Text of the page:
Gardening Tips ...

Thoughts on Organic Gardening 

There was a time when Organic growing was an old-time practice.  However, in our modern age when we think of ways that we can improve our stewardship of this planet, those old-time practices are creeping back into our vocabulary and desire.  Why burn leaves when they are wonderful little fertilizer factories, just waiting for an invitation to return to the soil all of the nutrients that their trees have claimed from deep in the earth.  Any why spread manufactured mulch when nature provides plenty of this valuable covering in abundance, ready for us to chop and use at our discretion. A deep layer of newspapers covered by chopped leaves makes an attractive and nutrient rich mulch that will stop weeds from sprouting and break down in a year’s time to encourage earth worms and break up hard packed soils. 

Many of us rush out to buy fungicides at the first sign of black spot or mildew.  A cheaper alternative would be to reach in your kitchen cabinet and haul out a box of baking soda.  Mix one Tablespoon with a gallon of warm water, add a Tbs. of a surfactant such as Neem oil (recommended) or other horticultural oil, or even just dish washing soap.  Spray all of your mildew prone plants with this once a week.  Spray this mix on all tomato plants, lilacs, garden phlox and roses and you will seldom be bothered by fungus. It is important to do our spraying early so that the sun and wind will dry the leaves before sundown. 

A companion thought: be sure to do all of your leaf-wetting early in the day, and indeed, rather than using a sprinkler, we can eliminate much of our fungus by watering only at the roots, rather than overhead systems.  And it’s good to give our green friends a deep watering only as needed.  Daily watering serves to encourage shallow root systems. 

Because healthy plants begin with healthy soil, let’s explore this subject a little more: On the Plateau, we’ve not got a lot of soil, but what we do have basically consists of two structure types: clay or sandy. Clay Soils stick together when you squeeze a lump of it in your hand.  They don’t drain well. Sandy soils drain rapidly and dry out quickly. Surprisingly, the remedy for both extremes is to add organic matter.  This can be in the form of compost, rotted leaves, tilled-in cover crops or manure.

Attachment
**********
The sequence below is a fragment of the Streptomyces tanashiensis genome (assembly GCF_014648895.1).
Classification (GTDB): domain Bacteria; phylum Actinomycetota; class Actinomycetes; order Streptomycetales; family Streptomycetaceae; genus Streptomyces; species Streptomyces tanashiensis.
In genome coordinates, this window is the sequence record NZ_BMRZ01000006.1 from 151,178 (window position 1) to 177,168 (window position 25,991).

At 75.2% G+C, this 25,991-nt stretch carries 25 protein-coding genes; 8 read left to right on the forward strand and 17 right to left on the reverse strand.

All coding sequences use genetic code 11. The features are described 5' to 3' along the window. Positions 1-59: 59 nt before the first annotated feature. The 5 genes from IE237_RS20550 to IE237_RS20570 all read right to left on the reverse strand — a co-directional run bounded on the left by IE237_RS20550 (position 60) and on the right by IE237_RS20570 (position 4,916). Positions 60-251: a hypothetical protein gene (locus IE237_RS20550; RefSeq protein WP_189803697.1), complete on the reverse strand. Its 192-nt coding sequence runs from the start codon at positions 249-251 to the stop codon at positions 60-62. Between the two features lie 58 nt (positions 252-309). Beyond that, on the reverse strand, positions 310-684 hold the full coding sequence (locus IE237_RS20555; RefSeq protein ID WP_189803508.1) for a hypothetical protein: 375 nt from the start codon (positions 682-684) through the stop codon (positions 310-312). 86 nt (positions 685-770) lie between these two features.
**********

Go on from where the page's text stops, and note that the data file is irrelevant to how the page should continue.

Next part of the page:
The science of composting is not rocket science, it’s just natural decomposition.  It’s going to happen anyway, we just speed up and control the process.  The best time to begin a compost pile is in the fall. Pick a sunny spot.  Rake up your leaves and run over them with a lawn mower or run them through a chipper/shredder.  This makes for more surface area for decomposition.  This step also chops up the material so it won’t mat up in the pile and prevent proper decomposition.  

You can layer the leaves (carbon material) with other wet or green materials such as fruit and vegetable peelings, crushed egg shells, grass clippings or weeds.  Place a layer of chopped leaves, about 6” thick, on the ground, then layer green material on top to about the same thickness.  Continue this layering until the pile is no taller than 4 or 5 feet.  

Turn the pile once a week with a pitchfork to aerate and keep the bacteria working.  Keep the pile slightly moist (not too wet though).  If it dries out, or is not turned often enough, anaerobic bacteria will take over and cause the pile to start smelling.  In periods of drought, make the top concave so it will catch water.  When it doesn’t seem that it’s ever going to quit raining, cover with a tarp. 

When the pile turns dark and looks like dirt, it’s ready.  Good compost will not smell and has a relatively neutral PH.  It will “make” quicker in the heat than in cold weather.  

You can make compost using only leaves.  After shredding them, just pile leaves up in an out-of-the-way place.  They will rot on their own but if you turn them every week or so, the decomposition time will be far shorter. Temperature and moisture have a lot to do with the amount of time it will take to “make” but generally a pile of leaves left alone will take a year to rot on its own. If you leave it alone any longer than that you’ll find the pile had many, many feeder roots from any nearby plant that has discovered it.   Gardeners frequently voice concern about using acid leaves such as oak but as this material breaks down, it becomes neutral and can be used for most garden applications.  This is a popular medium, perhaps mixed with a little sand, for ferns or wildflowers.  

I’m sure you’ve all been “mulched” to death, but Master Gardeners are strong proponents of mulching and most wouldn’t even consider gardening without it.  Mulching has many advantages:  moisture retention, worms like it and when it decomposes it adds rich organic matter to the soil.  A favorite thing about mulch is that it can be added at any time of the year, extending the gardening calendar and giving us something to do on those wonderful winter days when we hit a warm spell.

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